When I started this blog, I promised 'Good Eats, Good Reads and Great Destinations.' Our time in Europe and our recent trip out West has made it easy to deliver on the destinations and I feel like I've shared a few good recipes and restaurants, but it's been brought to my attention that I have yet to share a single good read. Well, that's a great shame because there are so many good ones to recommend. Indeed, with such a wealth of choices, it's hard to even know where to begin!
"The Flavor Bible is as useful to anyone who cooks asa Thesaurus is to anyone who writes" - Karen Page
My first selection isn't really so much a book to curl up and drink tea with (though you certainly could - and I periodically do!) as it is an excellent reference volume for the kitchen. The Flavor Bible labels itself the "Essential guide to culinary creativity, based on the wisdom of America's most imaginative chefs" and is, in essence, an intensive course on ingredients and their interactions, with a few personal interviews from chefs and some tips on technique. Have you ever wished you could combine ingredients with flair and abandon? Ever dreamed about effortlessly concocting that perfect combination of savory and spice? The Flavor Bible puts these skills at the fingertips of even the most inexperienced home cook.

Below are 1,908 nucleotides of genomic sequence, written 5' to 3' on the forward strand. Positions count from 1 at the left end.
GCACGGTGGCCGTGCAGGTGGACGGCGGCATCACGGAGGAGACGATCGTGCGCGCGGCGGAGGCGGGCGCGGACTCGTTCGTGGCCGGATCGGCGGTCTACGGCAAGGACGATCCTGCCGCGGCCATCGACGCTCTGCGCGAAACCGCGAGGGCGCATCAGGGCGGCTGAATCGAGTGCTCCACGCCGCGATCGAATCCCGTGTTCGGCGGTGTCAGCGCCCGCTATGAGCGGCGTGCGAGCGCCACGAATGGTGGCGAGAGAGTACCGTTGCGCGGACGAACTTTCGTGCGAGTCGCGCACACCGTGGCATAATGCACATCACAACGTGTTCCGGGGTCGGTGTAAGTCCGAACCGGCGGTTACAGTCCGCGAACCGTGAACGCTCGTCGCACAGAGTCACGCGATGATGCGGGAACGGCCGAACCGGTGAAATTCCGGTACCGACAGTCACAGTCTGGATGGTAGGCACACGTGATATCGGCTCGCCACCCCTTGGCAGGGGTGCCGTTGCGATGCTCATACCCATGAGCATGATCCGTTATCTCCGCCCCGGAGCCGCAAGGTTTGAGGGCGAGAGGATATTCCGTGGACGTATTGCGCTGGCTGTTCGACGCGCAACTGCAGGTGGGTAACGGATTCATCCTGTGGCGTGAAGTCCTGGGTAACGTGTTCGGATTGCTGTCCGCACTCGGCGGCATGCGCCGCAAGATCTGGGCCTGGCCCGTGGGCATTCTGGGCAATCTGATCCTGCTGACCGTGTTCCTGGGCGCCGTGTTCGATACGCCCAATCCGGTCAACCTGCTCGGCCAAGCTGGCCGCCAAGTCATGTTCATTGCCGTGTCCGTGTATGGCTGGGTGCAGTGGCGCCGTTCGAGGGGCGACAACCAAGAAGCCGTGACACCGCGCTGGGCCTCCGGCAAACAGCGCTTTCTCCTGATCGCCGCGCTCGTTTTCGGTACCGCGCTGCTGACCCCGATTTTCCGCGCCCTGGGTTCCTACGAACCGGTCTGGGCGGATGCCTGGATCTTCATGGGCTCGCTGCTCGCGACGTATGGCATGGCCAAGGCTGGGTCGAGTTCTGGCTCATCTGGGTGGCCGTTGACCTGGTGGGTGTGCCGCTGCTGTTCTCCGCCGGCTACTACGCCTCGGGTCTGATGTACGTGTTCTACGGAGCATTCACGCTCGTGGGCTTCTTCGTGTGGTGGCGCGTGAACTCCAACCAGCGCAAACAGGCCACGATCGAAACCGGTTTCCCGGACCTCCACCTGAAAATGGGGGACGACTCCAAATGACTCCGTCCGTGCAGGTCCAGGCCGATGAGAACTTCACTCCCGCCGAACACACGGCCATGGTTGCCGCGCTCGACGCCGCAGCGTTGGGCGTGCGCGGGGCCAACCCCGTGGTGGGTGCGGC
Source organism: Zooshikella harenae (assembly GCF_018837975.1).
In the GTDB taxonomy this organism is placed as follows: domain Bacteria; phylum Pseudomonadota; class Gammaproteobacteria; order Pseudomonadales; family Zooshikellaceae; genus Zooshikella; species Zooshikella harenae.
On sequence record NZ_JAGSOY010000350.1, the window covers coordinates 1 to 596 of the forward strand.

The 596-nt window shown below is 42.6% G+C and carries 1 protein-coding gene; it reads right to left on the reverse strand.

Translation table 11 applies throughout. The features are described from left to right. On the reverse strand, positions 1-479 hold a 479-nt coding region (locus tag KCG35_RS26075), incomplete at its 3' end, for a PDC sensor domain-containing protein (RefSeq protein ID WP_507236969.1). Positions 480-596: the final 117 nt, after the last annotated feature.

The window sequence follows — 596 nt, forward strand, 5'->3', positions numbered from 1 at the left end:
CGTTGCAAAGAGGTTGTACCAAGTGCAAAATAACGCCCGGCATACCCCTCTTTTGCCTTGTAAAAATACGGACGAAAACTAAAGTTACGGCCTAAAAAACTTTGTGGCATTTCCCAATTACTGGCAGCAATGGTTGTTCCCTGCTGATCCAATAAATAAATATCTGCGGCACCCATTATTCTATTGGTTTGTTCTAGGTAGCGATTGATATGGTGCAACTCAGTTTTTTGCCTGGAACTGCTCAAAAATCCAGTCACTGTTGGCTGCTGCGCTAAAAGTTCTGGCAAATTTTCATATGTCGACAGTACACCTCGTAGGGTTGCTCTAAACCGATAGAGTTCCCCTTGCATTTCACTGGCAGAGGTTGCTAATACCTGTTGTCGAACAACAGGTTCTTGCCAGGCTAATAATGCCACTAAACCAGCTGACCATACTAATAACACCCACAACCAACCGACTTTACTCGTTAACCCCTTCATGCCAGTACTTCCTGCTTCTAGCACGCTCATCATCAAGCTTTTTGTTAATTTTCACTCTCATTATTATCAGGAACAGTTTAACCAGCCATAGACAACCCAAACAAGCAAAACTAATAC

The real heart of the book is the alphabetical index of flavors and ingredients; each element is listed with other complimentary foods or flavors, called 'affinities' as well as information as to the season and taste of the ingredient in question. So, if I look up 'salmon,' our dinner for tonight, I would discover that it pairs well with apple, horesradish and rosemary - as well as a host of other things - and lends itself to being baked, braised, broiled, grilled, marinated, panfried, poached, roasted, sauteed, steamed, seared and eaten raw.
In my experience, the Flavor Bible is at its most useful when I'm innovating, have brought home some strange ingredient or other, or am trying to use up ingredients I have left at home. Often, I'll consult the book just before I'm about to put together an unlikely pairing or when I'm looking for ways to spice up some of our old favorite recipes. One evening, for example, I had a spare mango in the kitchen. I looked it up and discovered that its flavor is enhanced by vinegar and basil and that it pairs well with tuna - voilla! balsamic-basil-and-mango salsa over tuna steaks for dinner!
The book details all the usual combinations (ham with asparagus. chives with eggs, nutmeg with cream, etc.) but is also a wealth of unusual and unexpected pairings. Did you know, for example, that the flavor of blueberries is intensified by cinnamon, or that bay leaves will punch up the pumpkin flavor in your soups and baked goods? In some cases, the book also warns of possible flavor clashes, as in the case of coffee and lavender, or oysters and tarragon. The Flavor Bible is full of such fascinating and useful tidbits.
Even if you're not not an innovator in the kitchen, or you've been blessed with an instinct for food combining, the Flavor Bible is a useful guide. Thumbing through it's pages provides a fascinating look at the science and chemistry behind the things we eat, as well as a small glimpse into the minds of some successful chefs. For those interested in finding out more, there's an excellent little video on the book's Amazon page, as well as a large batch of customer reviews - you can add my endorsement to the list!